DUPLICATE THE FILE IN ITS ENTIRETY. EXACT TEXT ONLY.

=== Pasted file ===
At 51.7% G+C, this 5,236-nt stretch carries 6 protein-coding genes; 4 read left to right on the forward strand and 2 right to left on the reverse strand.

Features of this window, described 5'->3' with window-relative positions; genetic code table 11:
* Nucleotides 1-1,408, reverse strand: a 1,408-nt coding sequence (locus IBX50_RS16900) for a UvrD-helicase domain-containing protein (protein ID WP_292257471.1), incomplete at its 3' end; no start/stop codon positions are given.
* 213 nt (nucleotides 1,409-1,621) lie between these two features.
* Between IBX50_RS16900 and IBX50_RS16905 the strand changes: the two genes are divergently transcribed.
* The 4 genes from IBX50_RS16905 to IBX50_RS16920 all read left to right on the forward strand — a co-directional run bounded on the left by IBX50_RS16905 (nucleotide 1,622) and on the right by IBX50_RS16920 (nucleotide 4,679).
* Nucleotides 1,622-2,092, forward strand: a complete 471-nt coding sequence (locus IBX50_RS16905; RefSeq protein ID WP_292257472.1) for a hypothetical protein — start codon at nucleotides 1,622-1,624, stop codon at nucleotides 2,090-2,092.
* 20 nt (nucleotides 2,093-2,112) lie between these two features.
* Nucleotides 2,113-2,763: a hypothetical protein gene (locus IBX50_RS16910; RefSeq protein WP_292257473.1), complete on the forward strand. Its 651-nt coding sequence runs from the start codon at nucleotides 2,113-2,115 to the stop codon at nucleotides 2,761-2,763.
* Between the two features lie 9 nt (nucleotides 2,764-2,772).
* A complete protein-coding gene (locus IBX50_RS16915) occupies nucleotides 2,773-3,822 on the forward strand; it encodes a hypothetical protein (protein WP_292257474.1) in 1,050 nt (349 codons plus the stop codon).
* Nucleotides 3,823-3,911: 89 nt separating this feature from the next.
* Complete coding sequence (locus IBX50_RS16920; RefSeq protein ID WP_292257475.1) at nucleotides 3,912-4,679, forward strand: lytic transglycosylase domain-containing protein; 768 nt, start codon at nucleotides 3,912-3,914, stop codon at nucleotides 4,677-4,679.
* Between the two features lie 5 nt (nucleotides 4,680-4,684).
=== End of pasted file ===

At 51.7% G+C, this 5,236-nt stretch carries 6 protein-coding genes; 4 read left to right on the forward strand and 2 right to left on the reverse strand.

Features of this window, described 5'->3' with window-relative positions; genetic code table 11:
* Nucleotides 1-1,408, reverse strand: a 1,408-nt coding sequence (locus IBX50_RS16900) for a UvrD-helicase domain-containing protein (protein ID WP_292257471.1), incomplete at its 3' end; no start/stop codon positions are given.
* 213 nt (nucleotides 1,409-1,621) lie between these two features.
* Between IBX50_RS16900 and IBX50_RS16905 the strand changes: the two genes are divergently transcribed.
* The 4 genes from IBX50_RS16905 to IBX50_RS16920 all read left to right on the forward strand — a co-directional run bounded on the left by IBX50_RS16905 (nucleotide 1,622) and on the right by IBX50_RS16920 (nucleotide 4,679).
* Nucleotides 1,622-2,092, forward strand: a complete 471-nt coding sequence (locus IBX50_RS16905; RefSeq protein ID WP_292257472.1) for a hypothetical protein — start codon at nucleotides 1,622-1,624, stop codon at nucleotides 2,090-2,092.
* 20 nt (nucleotides 2,093-2,112) lie between these two features.
* Nucleotides 2,113-2,763: a hypothetical protein gene (locus IBX50_RS16910; RefSeq protein WP_292257473.1), complete on the forward strand. Its 651-nt coding sequence runs from the start codon at nucleotides 2,113-2,115 to the stop codon at nucleotides 2,761-2,763.
* Between the two features lie 9 nt (nucleotides 2,764-2,772).
* A complete protein-coding gene (locus IBX50_RS16915) occupies nucleotides 2,773-3,822 on the forward strand; it encodes a hypothetical protein (protein WP_292257474.1) in 1,050 nt (349 codons plus the stop codon).
* Nucleotides 3,823-3,911: 89 nt separating this feature from the next.
* Complete coding sequence (locus IBX50_RS16920; RefSeq protein ID WP_292257475.1) at nucleotides 3,912-4,679, forward strand: lytic transglycosylase domain-containing protein; 768 nt, start codon at nucleotides 3,912-3,914, stop codon at nucleotides 4,677-4,679.
* Between the two features lie 5 nt (nucleotides 4,680-4,684).